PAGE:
“Eat a Peach” by the Allman Brothers Band (1972)

In the late 1960s and early ’70s, Duane Allman established himself as one of the most-sought session guitar players of the era, complementing everyone from Aretha Franklin to Eric Clapton. In his own group, he helped establish a sound and style that still stands at the forefront of Southern rock.

The Allman Brothers Band had broken through commercially and artistically with its third album, “At Fillmore East,” recorded at the famed New York City venue in March 1971 and released that July.

On Oct. 29, Duane was riding his Harley-Davidson in his hometown of Macon, Ga., when a flatbed truck stopped suddenly in front of him. He was thrown from the bike, which landed on top of him, and died shortly afterward.

He was 24 years old.

The Allmans had recorded a few studio tracks with Duane that hadn’t yet been released, and plenty still remained from the Fillmore recordings. The remaining members worked on some more tunes, and the first post-Duane album appeared little more than three months after his death.

“Eat a Peach” – its name was taken from a Duane quote about eating a peach for peace – may appear to be a patched-together project, but the result sounds like anything but. Most of the studio tracks and the shorter live numbers have found their way into Classic Rock radio rotation, and the longer tunes have remained part of the Allmans’ live repertoire to this day.

About those epic recordings, let’s start with the marathon: “Mountain Jam,” which took up two entire sides of the original vinyl. A group composition based on the riff of Donovan’s “First There Is a Mountain,” the Fillmore version clocks in at 33 1/2 minutes on the joined-together CD track.

The song actually segues out of a 22-minute performance of the band’s classic “Whipping Post,” with Duane and fellow guitarist Dickey Betts setting a breezy tone to open. After repeating the theme twice, Duane embarks on a solo about three minutes in, followed by brother Gregg’s turn on the Hammond organ, then Dickey’s fuzz-toned licks. Drummers Butch Trucks and Jai Johanny Johanson team up for the spotlight, which wraps up Side Two of the LP.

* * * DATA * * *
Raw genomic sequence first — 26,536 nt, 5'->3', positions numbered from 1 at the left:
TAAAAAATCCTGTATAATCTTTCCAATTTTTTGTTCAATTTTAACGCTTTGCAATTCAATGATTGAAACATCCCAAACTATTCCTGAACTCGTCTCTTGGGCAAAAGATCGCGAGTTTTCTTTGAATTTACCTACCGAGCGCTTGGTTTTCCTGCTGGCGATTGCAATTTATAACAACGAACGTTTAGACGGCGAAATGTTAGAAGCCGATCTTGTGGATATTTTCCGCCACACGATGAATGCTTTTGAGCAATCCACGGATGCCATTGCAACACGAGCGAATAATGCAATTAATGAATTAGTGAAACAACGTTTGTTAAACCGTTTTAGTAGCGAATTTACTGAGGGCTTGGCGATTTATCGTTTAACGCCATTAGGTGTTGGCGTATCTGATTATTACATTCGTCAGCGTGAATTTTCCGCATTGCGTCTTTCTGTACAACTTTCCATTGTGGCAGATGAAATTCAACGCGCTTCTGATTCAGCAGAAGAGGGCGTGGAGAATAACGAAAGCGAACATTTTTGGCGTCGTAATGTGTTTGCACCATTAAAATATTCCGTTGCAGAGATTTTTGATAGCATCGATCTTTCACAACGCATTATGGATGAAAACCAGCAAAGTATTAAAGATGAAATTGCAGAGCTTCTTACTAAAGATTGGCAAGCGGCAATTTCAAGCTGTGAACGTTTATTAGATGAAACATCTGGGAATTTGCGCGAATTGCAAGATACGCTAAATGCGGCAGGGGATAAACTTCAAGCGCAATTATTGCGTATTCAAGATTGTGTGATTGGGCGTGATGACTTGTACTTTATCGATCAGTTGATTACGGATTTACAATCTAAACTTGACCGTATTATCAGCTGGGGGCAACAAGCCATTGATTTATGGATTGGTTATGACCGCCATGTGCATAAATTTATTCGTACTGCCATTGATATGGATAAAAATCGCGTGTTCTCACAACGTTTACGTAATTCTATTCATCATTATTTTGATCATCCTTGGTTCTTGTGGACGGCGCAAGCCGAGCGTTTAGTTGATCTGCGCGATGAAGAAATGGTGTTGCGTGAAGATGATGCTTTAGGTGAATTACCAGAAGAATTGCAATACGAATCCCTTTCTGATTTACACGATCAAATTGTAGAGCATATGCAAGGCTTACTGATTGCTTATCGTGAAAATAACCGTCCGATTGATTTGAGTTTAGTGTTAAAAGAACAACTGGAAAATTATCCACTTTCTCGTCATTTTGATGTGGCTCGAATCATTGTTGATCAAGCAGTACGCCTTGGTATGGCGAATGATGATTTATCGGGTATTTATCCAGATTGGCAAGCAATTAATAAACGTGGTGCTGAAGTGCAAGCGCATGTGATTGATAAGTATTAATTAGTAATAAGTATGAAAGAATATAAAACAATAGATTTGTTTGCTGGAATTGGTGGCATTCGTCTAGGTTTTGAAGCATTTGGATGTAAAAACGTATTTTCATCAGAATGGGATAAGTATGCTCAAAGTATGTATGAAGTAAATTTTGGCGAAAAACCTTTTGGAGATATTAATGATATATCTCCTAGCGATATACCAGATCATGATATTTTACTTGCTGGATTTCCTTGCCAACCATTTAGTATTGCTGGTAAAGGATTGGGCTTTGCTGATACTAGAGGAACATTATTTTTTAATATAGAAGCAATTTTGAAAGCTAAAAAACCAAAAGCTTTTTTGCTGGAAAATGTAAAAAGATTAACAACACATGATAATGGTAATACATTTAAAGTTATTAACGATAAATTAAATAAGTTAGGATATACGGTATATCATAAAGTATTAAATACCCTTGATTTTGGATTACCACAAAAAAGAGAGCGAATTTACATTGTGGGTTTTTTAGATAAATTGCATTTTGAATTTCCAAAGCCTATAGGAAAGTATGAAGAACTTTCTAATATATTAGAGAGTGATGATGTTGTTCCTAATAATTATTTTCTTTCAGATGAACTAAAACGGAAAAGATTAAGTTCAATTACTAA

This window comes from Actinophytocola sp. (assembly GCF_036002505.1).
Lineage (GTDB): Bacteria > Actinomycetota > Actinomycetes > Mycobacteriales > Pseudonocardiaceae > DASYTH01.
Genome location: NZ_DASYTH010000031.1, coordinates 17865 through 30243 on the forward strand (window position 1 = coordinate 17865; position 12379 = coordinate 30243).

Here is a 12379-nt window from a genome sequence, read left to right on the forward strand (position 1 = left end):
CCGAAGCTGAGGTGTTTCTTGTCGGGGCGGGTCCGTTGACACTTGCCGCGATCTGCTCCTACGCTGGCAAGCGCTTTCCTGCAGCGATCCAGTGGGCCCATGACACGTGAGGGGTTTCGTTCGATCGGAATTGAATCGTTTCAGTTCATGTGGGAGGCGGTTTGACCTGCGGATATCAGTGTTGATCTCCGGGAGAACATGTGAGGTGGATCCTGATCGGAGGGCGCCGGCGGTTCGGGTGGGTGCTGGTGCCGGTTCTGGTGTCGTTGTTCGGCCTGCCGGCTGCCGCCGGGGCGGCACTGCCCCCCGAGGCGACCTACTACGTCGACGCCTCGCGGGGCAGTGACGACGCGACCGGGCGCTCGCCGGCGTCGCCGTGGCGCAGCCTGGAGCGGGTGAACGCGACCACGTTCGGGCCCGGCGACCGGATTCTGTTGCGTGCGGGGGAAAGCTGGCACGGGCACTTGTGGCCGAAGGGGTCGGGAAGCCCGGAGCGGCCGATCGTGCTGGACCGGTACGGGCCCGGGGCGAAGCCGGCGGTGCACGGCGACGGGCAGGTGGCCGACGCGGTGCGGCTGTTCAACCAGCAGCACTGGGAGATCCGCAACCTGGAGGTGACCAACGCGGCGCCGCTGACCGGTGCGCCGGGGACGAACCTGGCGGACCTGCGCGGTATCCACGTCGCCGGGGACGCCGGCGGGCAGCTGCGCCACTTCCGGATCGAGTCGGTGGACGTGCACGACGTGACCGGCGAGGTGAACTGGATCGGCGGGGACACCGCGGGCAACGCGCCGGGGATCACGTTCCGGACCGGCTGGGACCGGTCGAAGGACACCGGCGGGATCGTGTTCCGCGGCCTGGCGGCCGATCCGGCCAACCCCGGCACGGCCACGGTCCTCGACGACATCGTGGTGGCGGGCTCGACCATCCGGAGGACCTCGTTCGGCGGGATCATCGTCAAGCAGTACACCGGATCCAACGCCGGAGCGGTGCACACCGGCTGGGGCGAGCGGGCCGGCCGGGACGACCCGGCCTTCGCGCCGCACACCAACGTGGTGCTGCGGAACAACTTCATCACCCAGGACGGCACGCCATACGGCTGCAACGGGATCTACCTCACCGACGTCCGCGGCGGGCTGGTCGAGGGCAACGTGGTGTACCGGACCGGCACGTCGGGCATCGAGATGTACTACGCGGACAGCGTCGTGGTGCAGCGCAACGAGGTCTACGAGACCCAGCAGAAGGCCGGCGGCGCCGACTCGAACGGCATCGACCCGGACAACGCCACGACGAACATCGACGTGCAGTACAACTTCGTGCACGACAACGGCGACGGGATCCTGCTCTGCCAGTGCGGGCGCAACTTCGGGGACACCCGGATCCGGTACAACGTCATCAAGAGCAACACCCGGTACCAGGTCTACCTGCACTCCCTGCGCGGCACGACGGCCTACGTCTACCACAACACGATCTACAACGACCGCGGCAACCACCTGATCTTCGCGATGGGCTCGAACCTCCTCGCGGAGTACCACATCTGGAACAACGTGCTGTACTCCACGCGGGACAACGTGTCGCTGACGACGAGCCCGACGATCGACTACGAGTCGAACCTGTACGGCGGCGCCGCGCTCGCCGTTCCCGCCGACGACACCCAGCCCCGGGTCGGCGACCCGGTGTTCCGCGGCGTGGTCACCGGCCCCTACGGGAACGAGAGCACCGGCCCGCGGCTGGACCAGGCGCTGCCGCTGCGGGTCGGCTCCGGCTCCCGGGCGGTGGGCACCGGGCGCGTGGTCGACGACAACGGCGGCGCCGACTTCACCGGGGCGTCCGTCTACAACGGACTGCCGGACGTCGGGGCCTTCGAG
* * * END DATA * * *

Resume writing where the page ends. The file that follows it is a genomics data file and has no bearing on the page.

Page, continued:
On vinyl, Berry Oakley starts Side Four with one of the more memorable bass solos in rock history. Then comes a rousing guitar duet between Duane and Dickey before the song returns to its theme.

Also recorded at the Fillmore East – this time at the venue’s final show, on June 27, 1971 – is the definitive reading of Sonny Boy Williamson II’s “One Way Out,” which has become a staple of FM radio over the past four decades. The other live track is Muddy Waters’ “Trouble No More,” a version of which the band first did on its debut album in 1969.

In the studio, the three tracks recorded by the five-piece are “Ain’t Wastin’ Time No More,” the lengthy instrumental “Les Brers in A Minor” and “Melissa.” The latter quickly became one of the most beloved pieces in the band’s catalog.

“Eat a Peach” fittingly wraps up with the three remaining studio songs featuring Duane: “Stand Back,” Betts’ classic “Blue Sky” and “Little Martha,” the Allmans’ only tune written solely by Duane. To this day, the song is played over the PA system after every Allman Brothers Band show as a tribute to one of rock’s true legends.

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